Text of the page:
Edinburgh Castle

Edinburgh castle may have been the main castle of Scotland as far back as the eleventh century, although little if any of the current castle certainly dates to that time.  The castle rock was formed 70 million years ago, while recent archaeological excavations within the fortress have uncovered evidence that Bronze Age man was living here 850BC.  Some 2,000 years ago, during the Iron Age, there was apparently a settlement on its summit.  Presumably the rock was still inhabited throughout the Dark Ages, but the linking of Edinburgh with Din Eidyn is probably fantastic as is the suggestion that Catraeth - the battle on the beach - was fought at Catterick over 30 miles from the sea!  Similarly the siege of Etin in the Annales of Ulster might relate to Edinburgh, but much more research into the matter is truly desirable.

Despite the early confusion, a settlement may have stood on castle rock by 1093.  A fourteenth 
century chronicle states that Margaret, the wife of King Malcolm III, was seriously ill there when she was brought news of her husband and son having been killed at Alnwick in Northumberland - the news of which is said to have killed her.  Her biographer, working before 1112, gives the story, but does not name the place where she lived and died.  A rectangular chapel, built on the summit of the castle rock, is dedicated to her memory and is the oldest extant building in Edinburgh castle.  A few years after her death, in January 1107, Malcolm and Margaret's son, King Edgar, is ‘said' by Wikipedia to have died in the castle, though no early source, Simon Durham, Florence Worcester, the Anglo-Saxon chronicle, or the Annales Cambriae, actually mentions the place of his death, or indeed agree on which day in January he died.

It would appear that King Malcolm's youngest son, King David I (1124–1153), developed Edinburgh as a military seat, though whether he was following in his predecessors' footsteps or not is a moot point.  Presumably his work included improvements to any fortifications on the castle rock.  At some point between 1139 and 1150, David is said to have held an assembly of nobles and churchmen at the castle.  His successor, King Malcolm IV (1153–1165), reportedly stayed at Edinburgh more than at any other location.  His successor, King William the Lion (1165–1214), was captured at the battle of Alnwick in 1174 and by the treaty of Falaise, made to secure his release, he surrendered Edinburgh castle, along with those of Berwick, Roxburgh and Stirling, to King Henry II of England (1154-89).  This is the first certain reference as Edinburgh as a fortress.  The castle was subsequently occupied by Henry's men for twelve years.  In 1186 it was returned to William as the dowry of his Norman bride, Ermengarde Beaumont.  It is apparent from this that Edinburgh was one of the major fortresses of the relatively small state of Scotland, which at this time occupied little more than the south-east seaboard of what is now thought of as Scotland.  To the north were the Highlanders and Danes, while to the west lay more Highlanders, Islesmen and Norwegians.  Even to the south-west lay often hostile territory in the form of the old ‘British' kingdom of Cumbria, by this time known as Galloway.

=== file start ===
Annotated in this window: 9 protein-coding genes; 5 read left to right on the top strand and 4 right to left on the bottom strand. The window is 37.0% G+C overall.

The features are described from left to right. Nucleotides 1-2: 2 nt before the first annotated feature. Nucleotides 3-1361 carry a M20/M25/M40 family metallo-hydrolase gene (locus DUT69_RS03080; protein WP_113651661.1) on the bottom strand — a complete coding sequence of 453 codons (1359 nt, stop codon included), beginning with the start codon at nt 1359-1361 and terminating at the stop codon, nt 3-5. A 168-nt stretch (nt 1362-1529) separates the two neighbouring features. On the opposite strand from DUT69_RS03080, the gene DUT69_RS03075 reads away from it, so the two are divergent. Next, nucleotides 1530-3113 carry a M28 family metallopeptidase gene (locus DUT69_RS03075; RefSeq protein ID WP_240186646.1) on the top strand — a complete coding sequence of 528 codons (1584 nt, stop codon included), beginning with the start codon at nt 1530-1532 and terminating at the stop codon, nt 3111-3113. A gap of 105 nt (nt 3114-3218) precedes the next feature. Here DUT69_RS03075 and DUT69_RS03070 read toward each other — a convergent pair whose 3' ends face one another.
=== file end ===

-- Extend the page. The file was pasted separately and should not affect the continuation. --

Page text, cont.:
A century later, on the death of King Alexander III (1249-86), the lands owned by the Scottish kings had expanded powerfully into these previously hostile districts.  In 1251 Alexander's queen, Margaret, the daughter of King Henry III of England, had found the castle ‘a sad and solitary place without verdure, and by reason of its vicinity to the sea, unwholesome'.  However Alexander left no heirs of his body and the decision of who should be the next king of Scots passed to King Edward I of England (1272-1307) by feudal right.  Edward had assured this by asking the barons to Scotland to pay fealty to him as their overlord and as had happened infrequently in the relationship between the kings of England and Scotland since the tenth century.  Consequently, on 8 July 1291, Abbot Adam of Holyrood and Sir Richard Fraser paid the king homage in Edinburgh castle chapel while the king was staying within the fortress.

After the revolt of the king of Scots chosen under Edward's watchful eye, King John Balliol (1292-96), the English king declared the kingdom of Scots forfeit to himself as feudal overlord.  In March 1296, Edward I moved his forces into Scotland and, following the battle of Dunbar, soon took Edinburgh castle after a 3 days long bombardment.  Following the siege, Edward had many of the Scottish legal records and royal treasures moved from the castle to England.  By 1300 a large garrison of 347 men were theoretically within the fortress.  This figure included knights, serjeants, priests, clerks and servants as well as soldiers.